Strange Story #10: Dress Of White Silk
Author: Richard Matheson
Grandma locked me in my room and wont let me out. Because its happened she says. I guess I was bad.
This is my favourite Richard Matheson story. It is told from the point of view of a six year old locked up by her Grandma because she has been "bad." Over the course of the story we find out exactly how bad she has been...
Well, not exactly. That is we know by the end of the story something pretty terrible has happened to the narrator's best friend, Mary-Jane, but we aren't sure precisely what. More importantly, we are not quite sure who is to blame.
I've spoken a lot about ambiguity in this series, and here Matheson creates a whole ton of ambiguity simply by his choice of narrator - the little girl telling the story might know what has happened, but she can't fully express it, and certainly doesn't understand the full import of what has happened (in her eyes she has merely been bad). If the grandma had narrated this story it would be very different, because Grandma we feel would be able to tell us what "it" is that had happened, and what happened to the girl's mother, and whether the mother really was beautiful (as the narrator contends) or slightly... odd looking (as Mary Jane says). There's a similar argument between the two girls concerning the titular white dress itself:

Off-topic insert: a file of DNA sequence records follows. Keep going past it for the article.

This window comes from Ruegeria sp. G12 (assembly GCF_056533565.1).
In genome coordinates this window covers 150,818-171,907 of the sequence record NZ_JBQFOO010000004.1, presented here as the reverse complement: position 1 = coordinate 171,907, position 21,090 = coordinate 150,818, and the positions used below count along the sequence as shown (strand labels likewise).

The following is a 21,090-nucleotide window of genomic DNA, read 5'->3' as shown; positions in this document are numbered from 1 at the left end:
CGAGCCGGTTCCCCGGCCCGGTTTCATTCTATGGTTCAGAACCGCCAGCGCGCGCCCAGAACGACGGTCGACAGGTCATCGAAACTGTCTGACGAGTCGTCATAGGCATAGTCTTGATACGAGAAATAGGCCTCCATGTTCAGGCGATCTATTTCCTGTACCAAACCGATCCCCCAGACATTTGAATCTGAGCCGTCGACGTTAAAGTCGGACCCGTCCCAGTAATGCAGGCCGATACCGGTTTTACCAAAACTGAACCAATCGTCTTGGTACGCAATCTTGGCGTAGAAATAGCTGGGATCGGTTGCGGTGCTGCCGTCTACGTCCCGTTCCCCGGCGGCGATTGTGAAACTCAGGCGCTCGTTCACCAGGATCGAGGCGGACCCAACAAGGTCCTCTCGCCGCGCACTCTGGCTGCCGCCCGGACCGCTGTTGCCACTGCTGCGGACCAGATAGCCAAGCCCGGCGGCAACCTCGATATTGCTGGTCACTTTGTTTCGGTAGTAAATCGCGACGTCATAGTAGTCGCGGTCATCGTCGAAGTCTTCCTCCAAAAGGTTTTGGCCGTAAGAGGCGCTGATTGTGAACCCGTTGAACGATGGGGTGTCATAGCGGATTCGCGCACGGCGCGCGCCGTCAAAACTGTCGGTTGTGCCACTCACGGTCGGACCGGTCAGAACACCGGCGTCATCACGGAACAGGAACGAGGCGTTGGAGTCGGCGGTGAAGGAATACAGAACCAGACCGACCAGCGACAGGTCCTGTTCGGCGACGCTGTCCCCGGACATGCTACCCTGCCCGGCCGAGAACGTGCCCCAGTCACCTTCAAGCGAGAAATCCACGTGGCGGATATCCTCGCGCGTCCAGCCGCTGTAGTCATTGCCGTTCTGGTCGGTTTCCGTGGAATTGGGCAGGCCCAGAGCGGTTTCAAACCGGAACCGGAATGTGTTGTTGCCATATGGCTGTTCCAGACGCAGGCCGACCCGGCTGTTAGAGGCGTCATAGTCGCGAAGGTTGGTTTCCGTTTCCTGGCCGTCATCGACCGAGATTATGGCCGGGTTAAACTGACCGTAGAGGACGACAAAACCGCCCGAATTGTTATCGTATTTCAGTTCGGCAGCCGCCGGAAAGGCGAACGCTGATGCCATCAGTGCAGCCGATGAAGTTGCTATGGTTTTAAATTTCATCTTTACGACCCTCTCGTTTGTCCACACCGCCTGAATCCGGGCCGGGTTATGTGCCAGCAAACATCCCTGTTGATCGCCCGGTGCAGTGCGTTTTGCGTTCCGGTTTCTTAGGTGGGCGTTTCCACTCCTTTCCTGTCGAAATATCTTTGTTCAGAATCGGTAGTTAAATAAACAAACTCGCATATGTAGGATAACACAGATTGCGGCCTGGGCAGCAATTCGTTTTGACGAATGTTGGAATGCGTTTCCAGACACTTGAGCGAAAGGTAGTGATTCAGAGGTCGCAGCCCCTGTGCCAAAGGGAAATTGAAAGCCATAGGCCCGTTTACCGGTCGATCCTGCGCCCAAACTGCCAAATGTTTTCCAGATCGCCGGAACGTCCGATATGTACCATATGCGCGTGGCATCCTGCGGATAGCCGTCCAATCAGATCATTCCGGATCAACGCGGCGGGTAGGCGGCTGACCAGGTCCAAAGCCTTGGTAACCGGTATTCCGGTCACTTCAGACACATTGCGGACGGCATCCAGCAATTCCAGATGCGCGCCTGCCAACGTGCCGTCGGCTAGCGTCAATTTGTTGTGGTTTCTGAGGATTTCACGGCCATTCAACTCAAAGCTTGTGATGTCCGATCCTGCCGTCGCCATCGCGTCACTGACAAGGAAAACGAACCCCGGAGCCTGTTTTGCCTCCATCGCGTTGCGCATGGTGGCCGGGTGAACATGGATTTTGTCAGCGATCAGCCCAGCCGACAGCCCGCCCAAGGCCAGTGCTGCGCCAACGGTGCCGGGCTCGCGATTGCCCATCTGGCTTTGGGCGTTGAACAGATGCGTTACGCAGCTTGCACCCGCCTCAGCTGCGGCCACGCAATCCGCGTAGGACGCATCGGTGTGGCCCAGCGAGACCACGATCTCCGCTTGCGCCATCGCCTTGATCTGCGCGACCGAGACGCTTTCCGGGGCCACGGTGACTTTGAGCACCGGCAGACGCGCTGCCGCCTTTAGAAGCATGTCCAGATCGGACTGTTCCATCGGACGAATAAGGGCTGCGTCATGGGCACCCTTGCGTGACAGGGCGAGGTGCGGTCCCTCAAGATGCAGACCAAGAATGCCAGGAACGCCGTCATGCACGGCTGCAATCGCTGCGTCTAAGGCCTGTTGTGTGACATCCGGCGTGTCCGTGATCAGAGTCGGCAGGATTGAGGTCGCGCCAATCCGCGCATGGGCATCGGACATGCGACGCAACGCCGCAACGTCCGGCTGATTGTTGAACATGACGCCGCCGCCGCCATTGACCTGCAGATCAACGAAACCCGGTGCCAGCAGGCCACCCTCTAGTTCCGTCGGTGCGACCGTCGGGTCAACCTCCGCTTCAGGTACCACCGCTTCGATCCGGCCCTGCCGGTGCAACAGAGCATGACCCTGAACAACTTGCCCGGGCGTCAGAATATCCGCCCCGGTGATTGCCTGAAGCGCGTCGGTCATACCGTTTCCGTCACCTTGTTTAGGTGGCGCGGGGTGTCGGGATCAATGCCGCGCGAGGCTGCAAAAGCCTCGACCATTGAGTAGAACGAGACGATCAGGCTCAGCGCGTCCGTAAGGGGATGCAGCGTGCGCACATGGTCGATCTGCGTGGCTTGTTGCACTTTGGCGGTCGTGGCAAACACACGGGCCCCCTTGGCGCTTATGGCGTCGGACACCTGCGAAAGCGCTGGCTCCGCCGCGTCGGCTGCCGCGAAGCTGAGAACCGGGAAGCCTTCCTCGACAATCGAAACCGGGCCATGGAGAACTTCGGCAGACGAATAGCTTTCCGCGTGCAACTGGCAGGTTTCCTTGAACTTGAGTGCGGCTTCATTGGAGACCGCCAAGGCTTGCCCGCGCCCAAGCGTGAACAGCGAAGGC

And anyway its not a white dress its dirty and ugly she [Mary Jane] said
If you Google this story you'll find plenty of anguished English Literature students saying things like "What does this story mean???" Is it a ghost story? A vampire story? Is it, in fact, a naturalistic account of a girl who idolises her dead mother and pretends she is somehow still under her influence when she turns violent against her friend? (It's perfectly possible to read this story as having no supernatural element at all - the grandma's cries of god help us its happened its happened simply meaning the apple hasn't fallen far from the tree...) Is it a witch story? A child demonic possession story?
All of these possible interpretations point to one thing: it's a strange story.
Next Week: Strange Stories #11. Not sure yet!